Ceballos is being charged with civil rebellion, Article 143 of the Penal Code, and criminal association, Article 258 of the Penal Code. According to Ultimas Noticias, Ceballos was arrested because of denouncements made by citizens in his municipality who demanded “actions be taken because of the closing of roads and lack of rubbish collection”. They also argued that he had been leading the attacks on public and private property, on people, and on free transit, and they lodged a petition in the Third Court of San Cristobal. The First Control Court in the city then put out the arrest warrant, which was carried out by the Sebin. Though national government authorities have commented on the arrest- as is their political right, do the citizens of Ceballos’ municipality not have the right to lodge complaints? Does Amnesty have the right to argue that if myself and others in Merida, facing a similar situation with the opposition mayor here, were to lodge a petition to have him arrested, it would be a witch hunt? We don’t have the right to defend ourselves, our human rights – our right to education, to work, to get health care, to walk freely in the streets, to public transport, to safety, which is being infringed by these violent barricades?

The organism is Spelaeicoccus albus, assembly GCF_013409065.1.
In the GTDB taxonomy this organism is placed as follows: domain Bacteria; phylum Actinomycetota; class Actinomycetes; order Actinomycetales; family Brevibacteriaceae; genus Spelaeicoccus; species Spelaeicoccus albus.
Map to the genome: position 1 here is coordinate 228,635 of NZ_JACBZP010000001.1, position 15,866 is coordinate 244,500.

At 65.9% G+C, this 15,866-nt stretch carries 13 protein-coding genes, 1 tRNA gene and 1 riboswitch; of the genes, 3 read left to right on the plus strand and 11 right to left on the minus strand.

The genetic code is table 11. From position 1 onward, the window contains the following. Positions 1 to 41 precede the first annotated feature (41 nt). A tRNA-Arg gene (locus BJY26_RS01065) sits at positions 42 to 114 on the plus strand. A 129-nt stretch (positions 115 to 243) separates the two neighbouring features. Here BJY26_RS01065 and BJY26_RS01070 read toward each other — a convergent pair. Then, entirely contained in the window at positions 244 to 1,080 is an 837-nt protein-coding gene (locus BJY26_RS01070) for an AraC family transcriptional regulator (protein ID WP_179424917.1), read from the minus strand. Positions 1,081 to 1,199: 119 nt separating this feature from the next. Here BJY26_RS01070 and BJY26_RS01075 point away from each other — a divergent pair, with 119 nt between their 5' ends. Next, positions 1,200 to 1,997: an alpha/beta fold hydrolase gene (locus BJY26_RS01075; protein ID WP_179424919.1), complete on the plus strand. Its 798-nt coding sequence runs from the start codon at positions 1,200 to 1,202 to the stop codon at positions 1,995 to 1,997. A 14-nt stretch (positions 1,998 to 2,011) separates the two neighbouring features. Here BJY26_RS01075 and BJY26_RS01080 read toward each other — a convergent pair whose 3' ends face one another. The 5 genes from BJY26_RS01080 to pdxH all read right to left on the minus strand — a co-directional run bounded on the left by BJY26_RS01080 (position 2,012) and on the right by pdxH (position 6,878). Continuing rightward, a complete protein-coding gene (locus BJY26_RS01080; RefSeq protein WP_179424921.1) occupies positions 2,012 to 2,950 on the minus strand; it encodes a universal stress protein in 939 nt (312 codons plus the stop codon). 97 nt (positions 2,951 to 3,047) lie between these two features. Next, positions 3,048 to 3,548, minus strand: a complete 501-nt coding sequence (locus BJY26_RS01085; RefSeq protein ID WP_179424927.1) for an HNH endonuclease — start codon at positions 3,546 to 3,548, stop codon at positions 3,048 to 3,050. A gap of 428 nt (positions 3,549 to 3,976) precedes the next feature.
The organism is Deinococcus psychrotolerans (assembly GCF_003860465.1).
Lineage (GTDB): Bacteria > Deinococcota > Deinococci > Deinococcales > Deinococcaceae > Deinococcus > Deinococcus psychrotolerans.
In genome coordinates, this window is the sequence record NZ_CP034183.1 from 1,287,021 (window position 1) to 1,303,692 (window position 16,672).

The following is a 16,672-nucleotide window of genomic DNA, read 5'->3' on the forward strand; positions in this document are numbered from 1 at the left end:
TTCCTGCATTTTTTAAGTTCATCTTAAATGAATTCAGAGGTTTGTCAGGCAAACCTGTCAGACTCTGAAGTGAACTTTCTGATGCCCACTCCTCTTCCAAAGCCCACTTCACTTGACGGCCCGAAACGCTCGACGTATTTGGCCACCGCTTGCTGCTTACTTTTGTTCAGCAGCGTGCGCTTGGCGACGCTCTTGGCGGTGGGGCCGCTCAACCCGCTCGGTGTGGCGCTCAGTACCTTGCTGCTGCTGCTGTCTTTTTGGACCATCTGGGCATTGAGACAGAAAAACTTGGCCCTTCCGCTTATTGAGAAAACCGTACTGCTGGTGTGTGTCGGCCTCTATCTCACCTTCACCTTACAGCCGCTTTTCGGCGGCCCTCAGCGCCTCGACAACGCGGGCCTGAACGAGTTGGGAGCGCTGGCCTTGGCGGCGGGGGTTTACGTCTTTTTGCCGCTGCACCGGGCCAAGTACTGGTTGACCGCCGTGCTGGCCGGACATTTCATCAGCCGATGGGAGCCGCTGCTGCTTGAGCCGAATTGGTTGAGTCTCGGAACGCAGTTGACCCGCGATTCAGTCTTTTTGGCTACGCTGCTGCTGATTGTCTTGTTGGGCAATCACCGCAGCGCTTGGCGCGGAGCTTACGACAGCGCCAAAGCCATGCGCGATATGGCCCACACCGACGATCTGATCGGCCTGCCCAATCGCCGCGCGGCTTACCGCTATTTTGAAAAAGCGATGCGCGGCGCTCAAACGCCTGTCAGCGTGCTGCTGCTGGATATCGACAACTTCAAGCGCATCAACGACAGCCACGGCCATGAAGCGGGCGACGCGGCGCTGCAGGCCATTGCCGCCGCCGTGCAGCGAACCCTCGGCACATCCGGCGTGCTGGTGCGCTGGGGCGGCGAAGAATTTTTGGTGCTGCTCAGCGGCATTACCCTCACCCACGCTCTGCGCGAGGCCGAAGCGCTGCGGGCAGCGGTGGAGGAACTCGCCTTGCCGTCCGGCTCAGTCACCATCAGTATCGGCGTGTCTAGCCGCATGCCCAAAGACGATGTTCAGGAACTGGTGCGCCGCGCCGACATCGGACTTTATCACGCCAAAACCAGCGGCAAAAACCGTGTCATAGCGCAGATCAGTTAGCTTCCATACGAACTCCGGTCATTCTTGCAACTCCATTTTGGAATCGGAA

Impunity feeds crime, and nobody, not even mayors, politicians, or police should have it.